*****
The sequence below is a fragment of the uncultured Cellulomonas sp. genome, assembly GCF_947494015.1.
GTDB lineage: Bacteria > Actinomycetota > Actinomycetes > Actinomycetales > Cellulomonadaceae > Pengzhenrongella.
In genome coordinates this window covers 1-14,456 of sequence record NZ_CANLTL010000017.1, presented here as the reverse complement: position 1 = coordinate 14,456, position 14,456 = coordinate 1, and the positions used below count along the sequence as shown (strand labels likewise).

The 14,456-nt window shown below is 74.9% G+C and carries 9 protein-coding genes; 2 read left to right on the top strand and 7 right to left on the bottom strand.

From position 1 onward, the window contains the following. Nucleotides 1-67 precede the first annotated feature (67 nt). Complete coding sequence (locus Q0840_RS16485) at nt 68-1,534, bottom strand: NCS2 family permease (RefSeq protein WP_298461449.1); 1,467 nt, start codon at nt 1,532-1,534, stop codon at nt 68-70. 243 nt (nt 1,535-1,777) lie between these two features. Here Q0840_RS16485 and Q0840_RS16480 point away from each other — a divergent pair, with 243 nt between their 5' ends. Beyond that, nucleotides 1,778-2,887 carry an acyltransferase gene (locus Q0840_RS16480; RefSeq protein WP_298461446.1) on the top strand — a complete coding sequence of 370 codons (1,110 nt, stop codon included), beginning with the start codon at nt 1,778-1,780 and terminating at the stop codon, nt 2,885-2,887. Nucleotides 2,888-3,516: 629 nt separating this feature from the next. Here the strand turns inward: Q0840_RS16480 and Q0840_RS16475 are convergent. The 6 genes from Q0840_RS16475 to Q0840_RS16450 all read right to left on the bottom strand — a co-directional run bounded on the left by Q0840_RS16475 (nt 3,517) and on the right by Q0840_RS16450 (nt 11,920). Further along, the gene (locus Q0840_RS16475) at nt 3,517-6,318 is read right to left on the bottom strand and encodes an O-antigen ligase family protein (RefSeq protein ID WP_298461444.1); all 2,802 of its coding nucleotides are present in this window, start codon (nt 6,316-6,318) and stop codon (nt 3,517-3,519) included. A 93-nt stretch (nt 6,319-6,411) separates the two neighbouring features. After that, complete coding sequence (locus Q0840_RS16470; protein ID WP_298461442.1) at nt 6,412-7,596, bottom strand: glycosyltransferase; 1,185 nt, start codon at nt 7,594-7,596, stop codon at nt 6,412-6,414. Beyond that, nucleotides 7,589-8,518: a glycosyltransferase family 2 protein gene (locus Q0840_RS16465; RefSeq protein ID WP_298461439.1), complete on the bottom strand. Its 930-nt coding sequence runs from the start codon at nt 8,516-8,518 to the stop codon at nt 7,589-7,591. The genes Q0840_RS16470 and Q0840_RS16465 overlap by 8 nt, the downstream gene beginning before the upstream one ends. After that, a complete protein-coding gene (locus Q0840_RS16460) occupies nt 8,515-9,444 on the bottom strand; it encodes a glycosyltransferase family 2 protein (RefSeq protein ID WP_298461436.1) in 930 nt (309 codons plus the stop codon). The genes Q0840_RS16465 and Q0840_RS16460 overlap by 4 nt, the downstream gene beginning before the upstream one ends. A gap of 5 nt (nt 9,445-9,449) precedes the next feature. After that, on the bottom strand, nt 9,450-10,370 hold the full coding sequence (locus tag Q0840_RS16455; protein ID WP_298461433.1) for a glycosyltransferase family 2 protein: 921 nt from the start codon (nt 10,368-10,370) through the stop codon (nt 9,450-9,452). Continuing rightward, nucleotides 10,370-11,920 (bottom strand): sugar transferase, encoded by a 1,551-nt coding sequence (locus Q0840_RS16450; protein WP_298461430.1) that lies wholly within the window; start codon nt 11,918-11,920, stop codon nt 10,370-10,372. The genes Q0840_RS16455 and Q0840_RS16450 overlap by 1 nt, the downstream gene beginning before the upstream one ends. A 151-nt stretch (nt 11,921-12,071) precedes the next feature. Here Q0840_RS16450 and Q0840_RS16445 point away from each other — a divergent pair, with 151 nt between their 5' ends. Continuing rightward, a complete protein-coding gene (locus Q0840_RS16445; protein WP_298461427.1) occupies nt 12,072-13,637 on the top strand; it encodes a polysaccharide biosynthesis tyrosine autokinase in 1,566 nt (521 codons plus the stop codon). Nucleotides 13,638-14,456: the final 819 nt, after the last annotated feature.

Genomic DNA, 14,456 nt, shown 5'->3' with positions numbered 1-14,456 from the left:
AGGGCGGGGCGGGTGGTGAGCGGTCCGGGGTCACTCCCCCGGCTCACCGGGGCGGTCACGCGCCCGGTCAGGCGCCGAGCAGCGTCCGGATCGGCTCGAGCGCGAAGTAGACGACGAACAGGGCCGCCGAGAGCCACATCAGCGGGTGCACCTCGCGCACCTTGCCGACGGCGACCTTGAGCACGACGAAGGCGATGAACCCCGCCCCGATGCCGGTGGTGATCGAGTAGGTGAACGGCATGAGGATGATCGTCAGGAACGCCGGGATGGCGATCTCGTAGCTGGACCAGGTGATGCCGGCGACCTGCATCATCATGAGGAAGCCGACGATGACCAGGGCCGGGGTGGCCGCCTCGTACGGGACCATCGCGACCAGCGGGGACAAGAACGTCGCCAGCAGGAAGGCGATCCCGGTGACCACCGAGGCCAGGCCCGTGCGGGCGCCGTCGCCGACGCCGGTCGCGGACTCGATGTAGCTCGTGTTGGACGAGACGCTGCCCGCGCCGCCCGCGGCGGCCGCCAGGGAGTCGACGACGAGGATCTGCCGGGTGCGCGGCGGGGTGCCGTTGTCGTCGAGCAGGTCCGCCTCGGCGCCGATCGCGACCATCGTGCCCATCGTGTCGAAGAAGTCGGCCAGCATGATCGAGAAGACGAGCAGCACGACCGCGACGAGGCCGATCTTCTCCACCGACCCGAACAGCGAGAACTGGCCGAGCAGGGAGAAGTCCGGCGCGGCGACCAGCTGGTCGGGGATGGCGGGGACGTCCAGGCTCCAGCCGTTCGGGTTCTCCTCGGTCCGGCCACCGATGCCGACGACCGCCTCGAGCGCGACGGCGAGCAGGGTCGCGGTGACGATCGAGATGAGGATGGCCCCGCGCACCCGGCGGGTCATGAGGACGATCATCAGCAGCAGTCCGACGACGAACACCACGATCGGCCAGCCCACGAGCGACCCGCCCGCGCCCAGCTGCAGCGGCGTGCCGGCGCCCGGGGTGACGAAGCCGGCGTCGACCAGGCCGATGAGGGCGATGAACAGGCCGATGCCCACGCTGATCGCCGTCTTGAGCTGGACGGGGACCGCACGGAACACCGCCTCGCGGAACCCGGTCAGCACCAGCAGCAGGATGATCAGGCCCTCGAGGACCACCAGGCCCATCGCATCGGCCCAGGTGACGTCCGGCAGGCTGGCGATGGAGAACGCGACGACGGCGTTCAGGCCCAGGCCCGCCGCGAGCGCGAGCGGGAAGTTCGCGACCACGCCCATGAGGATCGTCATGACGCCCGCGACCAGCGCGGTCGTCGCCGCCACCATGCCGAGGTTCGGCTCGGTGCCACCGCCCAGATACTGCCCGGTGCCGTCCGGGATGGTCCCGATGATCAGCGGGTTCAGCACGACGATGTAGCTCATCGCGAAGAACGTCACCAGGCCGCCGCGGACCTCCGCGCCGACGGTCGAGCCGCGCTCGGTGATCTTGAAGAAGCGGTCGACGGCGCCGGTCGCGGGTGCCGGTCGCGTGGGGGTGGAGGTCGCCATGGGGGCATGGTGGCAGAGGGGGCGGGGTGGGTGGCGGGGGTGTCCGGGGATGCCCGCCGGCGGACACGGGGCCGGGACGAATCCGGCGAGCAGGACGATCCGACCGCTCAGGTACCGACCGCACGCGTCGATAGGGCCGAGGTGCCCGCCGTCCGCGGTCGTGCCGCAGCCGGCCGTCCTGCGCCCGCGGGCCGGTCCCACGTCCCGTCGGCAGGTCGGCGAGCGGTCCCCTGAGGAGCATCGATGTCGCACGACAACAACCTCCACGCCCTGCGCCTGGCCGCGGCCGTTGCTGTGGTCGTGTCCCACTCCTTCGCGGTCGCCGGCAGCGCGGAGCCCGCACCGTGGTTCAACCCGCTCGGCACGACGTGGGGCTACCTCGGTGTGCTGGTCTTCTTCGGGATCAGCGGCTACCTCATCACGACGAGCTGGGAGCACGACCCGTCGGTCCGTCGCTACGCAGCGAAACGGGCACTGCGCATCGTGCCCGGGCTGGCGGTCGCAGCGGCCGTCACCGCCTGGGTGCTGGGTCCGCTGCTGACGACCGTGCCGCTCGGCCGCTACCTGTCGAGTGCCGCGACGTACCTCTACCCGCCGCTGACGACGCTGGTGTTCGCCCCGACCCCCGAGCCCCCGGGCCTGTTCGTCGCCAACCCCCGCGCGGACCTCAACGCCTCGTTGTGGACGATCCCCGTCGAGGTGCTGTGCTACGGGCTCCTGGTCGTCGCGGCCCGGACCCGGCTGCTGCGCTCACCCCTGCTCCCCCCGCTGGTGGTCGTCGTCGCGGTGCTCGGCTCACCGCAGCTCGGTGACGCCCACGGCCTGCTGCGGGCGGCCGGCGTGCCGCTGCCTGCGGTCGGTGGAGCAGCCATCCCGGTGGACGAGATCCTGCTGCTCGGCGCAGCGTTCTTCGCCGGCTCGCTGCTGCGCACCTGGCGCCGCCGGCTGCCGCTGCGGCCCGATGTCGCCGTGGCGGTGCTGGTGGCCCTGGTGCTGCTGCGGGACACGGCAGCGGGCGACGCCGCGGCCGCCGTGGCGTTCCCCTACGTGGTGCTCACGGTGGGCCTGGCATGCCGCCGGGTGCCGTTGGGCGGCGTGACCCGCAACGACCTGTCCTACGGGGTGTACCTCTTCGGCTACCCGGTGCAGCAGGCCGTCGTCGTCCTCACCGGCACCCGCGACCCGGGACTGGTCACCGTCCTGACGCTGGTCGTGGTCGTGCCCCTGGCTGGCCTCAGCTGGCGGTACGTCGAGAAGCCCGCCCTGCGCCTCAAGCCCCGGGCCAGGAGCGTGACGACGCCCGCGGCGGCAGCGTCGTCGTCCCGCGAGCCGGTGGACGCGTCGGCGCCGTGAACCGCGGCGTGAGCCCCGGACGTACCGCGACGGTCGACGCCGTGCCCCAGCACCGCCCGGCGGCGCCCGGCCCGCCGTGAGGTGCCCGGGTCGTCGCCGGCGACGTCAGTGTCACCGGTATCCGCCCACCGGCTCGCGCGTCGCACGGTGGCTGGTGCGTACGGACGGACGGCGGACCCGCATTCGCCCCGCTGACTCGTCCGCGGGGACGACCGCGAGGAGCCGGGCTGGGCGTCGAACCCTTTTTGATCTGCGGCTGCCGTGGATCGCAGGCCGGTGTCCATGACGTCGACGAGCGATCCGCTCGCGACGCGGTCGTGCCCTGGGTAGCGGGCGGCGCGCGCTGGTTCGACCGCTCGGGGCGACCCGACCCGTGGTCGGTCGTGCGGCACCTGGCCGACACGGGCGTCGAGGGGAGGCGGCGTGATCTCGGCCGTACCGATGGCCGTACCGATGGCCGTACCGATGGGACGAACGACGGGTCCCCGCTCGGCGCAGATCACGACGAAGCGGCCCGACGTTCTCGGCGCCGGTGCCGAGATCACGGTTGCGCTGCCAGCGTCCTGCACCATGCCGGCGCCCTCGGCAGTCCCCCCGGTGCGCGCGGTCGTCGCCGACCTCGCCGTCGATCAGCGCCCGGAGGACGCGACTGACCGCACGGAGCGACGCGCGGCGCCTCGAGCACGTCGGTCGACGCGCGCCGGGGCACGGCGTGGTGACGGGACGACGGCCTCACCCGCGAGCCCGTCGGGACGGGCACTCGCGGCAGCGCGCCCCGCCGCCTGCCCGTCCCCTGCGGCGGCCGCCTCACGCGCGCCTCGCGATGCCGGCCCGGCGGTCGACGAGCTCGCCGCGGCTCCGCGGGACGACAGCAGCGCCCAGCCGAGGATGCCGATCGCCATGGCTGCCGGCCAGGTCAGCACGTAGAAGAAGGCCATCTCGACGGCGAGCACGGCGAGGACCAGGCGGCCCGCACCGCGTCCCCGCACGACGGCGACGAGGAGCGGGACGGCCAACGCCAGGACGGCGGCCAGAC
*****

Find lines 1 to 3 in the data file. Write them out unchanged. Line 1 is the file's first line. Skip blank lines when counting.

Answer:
The sequence below is a fragment of the uncultured Cellulomonas sp. genome, assembly GCF_947494015.1.
GTDB lineage: Bacteria > Actinomycetota > Actinomycetes > Actinomycetales > Cellulomonadaceae > Pengzhenrongella.
In genome coordinates this window covers 1-14,456 of sequence record NZ_CANLTL010000017.1, presented here as the reverse complement: position 1 = coordinate 14,456, position 14,456 = coordinate 1, and the positions used below count along the sequence as shown (strand labels likewise).